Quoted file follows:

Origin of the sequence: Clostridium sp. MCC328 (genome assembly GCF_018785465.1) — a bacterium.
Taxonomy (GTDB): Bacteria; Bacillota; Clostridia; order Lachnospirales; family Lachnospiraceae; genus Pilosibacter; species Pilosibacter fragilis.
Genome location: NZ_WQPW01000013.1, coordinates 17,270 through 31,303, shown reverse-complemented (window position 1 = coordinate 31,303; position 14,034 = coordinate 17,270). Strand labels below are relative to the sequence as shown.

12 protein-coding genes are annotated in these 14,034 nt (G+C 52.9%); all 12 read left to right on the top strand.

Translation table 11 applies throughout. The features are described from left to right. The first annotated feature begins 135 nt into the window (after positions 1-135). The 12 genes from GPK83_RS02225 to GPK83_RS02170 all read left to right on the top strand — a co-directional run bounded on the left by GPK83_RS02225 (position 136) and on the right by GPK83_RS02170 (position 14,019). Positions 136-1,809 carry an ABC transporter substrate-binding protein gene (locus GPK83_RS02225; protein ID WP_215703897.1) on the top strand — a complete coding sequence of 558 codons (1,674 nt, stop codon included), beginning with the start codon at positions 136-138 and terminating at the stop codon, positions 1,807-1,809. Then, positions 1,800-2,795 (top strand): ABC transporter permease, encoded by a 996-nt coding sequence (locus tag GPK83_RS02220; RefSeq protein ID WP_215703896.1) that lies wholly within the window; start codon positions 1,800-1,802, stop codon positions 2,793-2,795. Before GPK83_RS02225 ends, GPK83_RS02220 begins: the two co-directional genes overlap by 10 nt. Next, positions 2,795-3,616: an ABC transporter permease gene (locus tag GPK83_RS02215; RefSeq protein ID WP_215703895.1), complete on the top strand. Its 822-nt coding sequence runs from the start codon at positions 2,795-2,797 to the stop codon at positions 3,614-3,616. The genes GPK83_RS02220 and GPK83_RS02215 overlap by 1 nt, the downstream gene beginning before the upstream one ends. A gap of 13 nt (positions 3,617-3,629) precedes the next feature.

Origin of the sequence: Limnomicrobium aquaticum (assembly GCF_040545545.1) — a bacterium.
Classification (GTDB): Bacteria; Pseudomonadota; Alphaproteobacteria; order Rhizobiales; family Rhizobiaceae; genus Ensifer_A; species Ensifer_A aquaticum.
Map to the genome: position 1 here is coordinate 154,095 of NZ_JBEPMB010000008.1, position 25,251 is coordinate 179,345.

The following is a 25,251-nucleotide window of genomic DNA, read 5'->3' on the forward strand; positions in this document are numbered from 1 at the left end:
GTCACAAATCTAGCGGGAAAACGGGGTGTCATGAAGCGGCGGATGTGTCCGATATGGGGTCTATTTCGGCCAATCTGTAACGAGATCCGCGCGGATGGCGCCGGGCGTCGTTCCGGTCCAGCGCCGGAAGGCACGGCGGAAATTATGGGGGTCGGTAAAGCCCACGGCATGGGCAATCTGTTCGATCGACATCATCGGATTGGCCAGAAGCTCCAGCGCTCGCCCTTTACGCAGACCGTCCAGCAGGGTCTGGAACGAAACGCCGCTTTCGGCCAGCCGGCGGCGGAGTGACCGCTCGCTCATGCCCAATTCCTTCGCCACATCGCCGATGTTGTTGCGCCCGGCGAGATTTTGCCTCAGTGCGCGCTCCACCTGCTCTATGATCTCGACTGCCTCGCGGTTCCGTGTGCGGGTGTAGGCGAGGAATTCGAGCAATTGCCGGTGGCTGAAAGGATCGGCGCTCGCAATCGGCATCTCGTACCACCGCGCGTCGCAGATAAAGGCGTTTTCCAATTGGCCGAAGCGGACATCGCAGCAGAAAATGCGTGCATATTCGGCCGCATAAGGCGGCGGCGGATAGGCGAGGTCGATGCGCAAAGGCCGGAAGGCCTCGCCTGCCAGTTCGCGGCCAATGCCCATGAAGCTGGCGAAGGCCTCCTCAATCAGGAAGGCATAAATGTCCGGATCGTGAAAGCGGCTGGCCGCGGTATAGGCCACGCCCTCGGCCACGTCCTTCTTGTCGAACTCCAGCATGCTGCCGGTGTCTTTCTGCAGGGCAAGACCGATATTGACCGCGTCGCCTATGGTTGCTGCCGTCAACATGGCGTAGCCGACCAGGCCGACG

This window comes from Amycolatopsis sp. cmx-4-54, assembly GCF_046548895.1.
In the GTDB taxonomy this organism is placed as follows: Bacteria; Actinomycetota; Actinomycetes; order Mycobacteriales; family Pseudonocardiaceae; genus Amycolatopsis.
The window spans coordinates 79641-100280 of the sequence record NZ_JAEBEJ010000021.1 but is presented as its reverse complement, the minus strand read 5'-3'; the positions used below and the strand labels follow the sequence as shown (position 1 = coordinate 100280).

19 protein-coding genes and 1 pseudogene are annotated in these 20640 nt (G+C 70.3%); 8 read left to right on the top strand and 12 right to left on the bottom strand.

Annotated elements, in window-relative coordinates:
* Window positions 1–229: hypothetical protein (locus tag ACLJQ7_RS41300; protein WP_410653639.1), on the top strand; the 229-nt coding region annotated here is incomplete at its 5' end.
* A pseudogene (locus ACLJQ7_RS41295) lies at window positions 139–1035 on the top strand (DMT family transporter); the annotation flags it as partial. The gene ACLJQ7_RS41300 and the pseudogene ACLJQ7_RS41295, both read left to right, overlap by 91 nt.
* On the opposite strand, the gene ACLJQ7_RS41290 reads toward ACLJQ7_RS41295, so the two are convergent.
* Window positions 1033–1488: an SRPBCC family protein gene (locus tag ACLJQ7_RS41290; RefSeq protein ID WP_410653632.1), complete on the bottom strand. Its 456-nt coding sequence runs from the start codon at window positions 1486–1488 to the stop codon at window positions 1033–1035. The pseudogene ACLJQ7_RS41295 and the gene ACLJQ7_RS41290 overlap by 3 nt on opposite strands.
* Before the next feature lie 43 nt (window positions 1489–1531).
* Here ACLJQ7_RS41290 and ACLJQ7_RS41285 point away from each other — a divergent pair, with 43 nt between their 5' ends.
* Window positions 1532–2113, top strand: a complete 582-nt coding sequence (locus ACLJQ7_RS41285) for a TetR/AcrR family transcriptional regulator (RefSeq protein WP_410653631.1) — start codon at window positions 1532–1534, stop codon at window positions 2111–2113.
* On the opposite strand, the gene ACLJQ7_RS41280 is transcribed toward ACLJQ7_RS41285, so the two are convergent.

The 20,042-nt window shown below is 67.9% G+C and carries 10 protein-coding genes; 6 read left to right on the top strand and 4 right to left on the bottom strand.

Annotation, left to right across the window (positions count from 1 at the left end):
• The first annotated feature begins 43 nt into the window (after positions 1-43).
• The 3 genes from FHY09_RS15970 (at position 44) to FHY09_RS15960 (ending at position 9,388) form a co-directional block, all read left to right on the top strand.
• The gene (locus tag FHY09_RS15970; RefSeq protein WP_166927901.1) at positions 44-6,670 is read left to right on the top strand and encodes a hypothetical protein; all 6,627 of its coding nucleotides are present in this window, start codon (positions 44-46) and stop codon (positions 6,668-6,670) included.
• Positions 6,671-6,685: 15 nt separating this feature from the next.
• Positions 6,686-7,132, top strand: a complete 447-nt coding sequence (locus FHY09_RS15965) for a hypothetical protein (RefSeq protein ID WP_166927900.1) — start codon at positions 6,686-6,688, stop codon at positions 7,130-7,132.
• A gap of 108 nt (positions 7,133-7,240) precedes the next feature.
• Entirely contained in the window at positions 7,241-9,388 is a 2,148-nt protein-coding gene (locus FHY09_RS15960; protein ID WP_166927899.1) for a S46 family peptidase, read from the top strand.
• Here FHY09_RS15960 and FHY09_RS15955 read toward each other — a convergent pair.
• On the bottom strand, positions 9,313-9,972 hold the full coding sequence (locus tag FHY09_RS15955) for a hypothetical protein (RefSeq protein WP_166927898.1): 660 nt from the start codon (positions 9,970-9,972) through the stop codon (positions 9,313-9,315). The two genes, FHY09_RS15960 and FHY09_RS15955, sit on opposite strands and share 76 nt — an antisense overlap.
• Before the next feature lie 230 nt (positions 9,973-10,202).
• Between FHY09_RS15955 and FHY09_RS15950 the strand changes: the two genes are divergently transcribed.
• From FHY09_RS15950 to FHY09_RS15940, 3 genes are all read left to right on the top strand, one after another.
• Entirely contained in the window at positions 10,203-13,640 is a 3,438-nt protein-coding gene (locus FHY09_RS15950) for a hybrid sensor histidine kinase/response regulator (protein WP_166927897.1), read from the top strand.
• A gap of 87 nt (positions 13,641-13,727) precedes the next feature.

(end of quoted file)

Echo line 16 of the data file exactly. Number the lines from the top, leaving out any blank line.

* Window positions 1–229: hypothetical protein (locus tag ACLJQ7_RS41300; protein WP_410653639.1), on the top strand; the 229-nt coding region annotated here is incomplete at its 5' end.